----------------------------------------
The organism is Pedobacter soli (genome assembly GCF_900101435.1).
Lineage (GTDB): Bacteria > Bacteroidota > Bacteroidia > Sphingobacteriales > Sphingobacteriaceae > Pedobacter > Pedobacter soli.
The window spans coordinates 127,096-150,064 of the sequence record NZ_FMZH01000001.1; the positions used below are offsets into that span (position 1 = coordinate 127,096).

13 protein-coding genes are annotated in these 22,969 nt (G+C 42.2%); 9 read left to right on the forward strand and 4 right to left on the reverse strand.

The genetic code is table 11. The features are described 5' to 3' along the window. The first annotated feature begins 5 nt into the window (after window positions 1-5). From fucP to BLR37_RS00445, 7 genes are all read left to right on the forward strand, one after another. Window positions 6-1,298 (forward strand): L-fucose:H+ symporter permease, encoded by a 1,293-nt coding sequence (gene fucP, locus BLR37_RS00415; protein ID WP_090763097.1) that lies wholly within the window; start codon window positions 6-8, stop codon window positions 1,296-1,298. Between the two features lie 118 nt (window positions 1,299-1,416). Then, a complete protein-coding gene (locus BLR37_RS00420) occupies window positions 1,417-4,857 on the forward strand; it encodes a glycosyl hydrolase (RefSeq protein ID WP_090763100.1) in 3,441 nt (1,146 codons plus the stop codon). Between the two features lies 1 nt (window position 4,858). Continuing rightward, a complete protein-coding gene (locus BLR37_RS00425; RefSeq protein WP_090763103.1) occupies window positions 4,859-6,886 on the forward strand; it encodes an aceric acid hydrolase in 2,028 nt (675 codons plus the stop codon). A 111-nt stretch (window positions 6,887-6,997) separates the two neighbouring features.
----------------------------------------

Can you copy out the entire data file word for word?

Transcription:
The organism is Pedobacter soli (genome assembly GCF_900101435.1).
Lineage (GTDB): Bacteria > Bacteroidota > Bacteroidia > Sphingobacteriales > Sphingobacteriaceae > Pedobacter > Pedobacter soli.
The window spans coordinates 127,096-150,064 of the sequence record NZ_FMZH01000001.1; the positions used below are offsets into that span (position 1 = coordinate 127,096).

13 protein-coding genes are annotated in these 22,969 nt (G+C 42.2%); 9 read left to right on the forward strand and 4 right to left on the reverse strand.

The genetic code is table 11. The features are described 5' to 3' along the window. The first annotated feature begins 5 nt into the window (after window positions 1-5). From fucP to BLR37_RS00445, 7 genes are all read left to right on the forward strand, one after another. Window positions 6-1,298 (forward strand): L-fucose:H+ symporter permease, encoded by a 1,293-nt coding sequence (gene fucP, locus BLR37_RS00415; protein ID WP_090763097.1) that lies wholly within the window; start codon window positions 6-8, stop codon window positions 1,296-1,298. Between the two features lie 118 nt (window positions 1,299-1,416). Then, a complete protein-coding gene (locus BLR37_RS00420) occupies window positions 1,417-4,857 on the forward strand; it encodes a glycosyl hydrolase (RefSeq protein ID WP_090763100.1) in 3,441 nt (1,146 codons plus the stop codon). Between the two features lies 1 nt (window position 4,858). Continuing rightward, a complete protein-coding gene (locus BLR37_RS00425; RefSeq protein WP_090763103.1) occupies window positions 4,859-6,886 on the forward strand; it encodes an aceric acid hydrolase in 2,028 nt (675 codons plus the stop codon). A 111-nt stretch (window positions 6,887-6,997) separates the two neighbouring features.